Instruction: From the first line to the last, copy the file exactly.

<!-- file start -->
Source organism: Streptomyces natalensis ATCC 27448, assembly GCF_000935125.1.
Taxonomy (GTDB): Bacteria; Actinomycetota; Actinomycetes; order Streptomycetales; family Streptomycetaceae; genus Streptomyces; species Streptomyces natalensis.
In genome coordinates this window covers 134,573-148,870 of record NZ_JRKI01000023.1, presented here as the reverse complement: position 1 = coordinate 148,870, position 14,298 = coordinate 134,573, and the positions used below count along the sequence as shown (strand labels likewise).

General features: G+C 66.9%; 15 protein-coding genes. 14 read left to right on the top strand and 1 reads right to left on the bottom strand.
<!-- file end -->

Source organism: Streptomyces natalensis ATCC 27448, assembly GCF_000935125.1.
Taxonomy (GTDB): Bacteria; Actinomycetota; Actinomycetes; order Streptomycetales; family Streptomycetaceae; genus Streptomyces; species Streptomyces natalensis.
In genome coordinates this window covers 134,573-148,870 of record NZ_JRKI01000023.1, presented here as the reverse complement: position 1 = coordinate 148,870, position 14,298 = coordinate 134,573, and the positions used below count along the sequence as shown (strand labels likewise).

General features: G+C 66.9%; 15 protein-coding genes. 14 read left to right on the top strand and 1 reads right to left on the bottom strand.